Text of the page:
About 10 miles from Sisters is the second-largest tributary of the Deschutes River, the Metolius River. Known simply as “the Spring,” the water wells up out of the earth at a constant 48°F. The warm spring-fed waters of the upper Metolius are ideal for insect egg and larval development, which in turn provides an abundant food source for rainbow, brown, brook, and bull trout, kokanee salmon, and whitefish.
Consequently, some of the best fly-fishing in Oregon is found on the upper Metolius. This was no secret to the Native Americans. The name Metolius derives from an Indian word for “floating fish” because of the dead salmon carcasses found in the river after they spawn.
A beautiful riverside trail follows the Metolius as it meanders through the ponderosa pine trees past many excellent fishing holes. Drift boats are used to tackle the harder-to-reach places along this 25-mile waterway.
Other streams merge with the Metolius, lowering the water temperature to an average of 35°F. While the fishing isn’t as good as in the warmer upper reaches, the white-water rafting is better downstream. The increased water volume coupled with steeper flow gradients provide plenty of exciting rapids for river-runners to splash around in. The Metolius was designated a National Wild and Scenic River in 1988, creating a 4,600-acre corridor within the unique 86,000-acre Metolius Conservation Area.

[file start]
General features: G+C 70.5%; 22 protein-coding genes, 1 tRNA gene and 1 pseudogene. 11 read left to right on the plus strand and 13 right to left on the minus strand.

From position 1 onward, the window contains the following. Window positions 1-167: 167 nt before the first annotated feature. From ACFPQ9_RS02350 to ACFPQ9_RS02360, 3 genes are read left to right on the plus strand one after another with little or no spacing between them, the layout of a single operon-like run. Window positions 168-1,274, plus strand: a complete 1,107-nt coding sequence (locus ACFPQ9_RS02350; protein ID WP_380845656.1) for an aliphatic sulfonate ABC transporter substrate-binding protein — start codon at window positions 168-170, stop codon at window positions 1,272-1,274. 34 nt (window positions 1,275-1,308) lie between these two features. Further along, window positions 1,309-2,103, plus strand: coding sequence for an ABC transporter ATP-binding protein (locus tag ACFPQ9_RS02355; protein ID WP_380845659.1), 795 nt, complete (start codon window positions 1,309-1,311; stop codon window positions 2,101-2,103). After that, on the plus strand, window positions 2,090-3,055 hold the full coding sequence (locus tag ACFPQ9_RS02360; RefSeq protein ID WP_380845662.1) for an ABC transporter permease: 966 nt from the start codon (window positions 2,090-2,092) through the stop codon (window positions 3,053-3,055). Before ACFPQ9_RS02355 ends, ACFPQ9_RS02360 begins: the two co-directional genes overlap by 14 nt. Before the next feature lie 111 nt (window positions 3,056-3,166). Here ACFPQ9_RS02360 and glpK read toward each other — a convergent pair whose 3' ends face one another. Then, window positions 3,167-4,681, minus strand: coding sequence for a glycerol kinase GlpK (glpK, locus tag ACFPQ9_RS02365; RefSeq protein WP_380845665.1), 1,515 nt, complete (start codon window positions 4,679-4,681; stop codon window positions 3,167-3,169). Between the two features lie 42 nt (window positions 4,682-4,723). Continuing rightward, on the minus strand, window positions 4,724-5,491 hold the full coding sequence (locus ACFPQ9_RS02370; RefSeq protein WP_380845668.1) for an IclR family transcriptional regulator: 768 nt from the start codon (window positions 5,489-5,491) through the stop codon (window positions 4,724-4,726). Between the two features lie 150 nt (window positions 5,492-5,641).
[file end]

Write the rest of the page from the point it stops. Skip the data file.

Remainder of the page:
Five miles downstream from Camp Sherman (7 miles from the head of the Metolius Trail) is the Wizard Falls Fish Hatchery, which is open to visitors daily. Over 2.5 million fish, including Atlantic salmon, brook and rainbow trout, and kokanee salmon, are raised here annually. The hatchery is the only place in the state that stocks Atlantic salmon, which are transferred to Hosmer Lake.
Getting to the Metolius River
To get to the Metolius River, take the Camp Sherman Highway off U.S. 20 five miles west of Sisters. This road will take you around Black Butte. On the north face of this steep evergreen-covered cinder cone lies the source of the Metolius. A 0.25-mile trail takes you to a railing where you can see the water bubbling out of the ground.
by Judy Jewell and W. C. McRae from Moon Oregon, 8th Edition, © Elizabeth & Mark Morris and Avalon Travel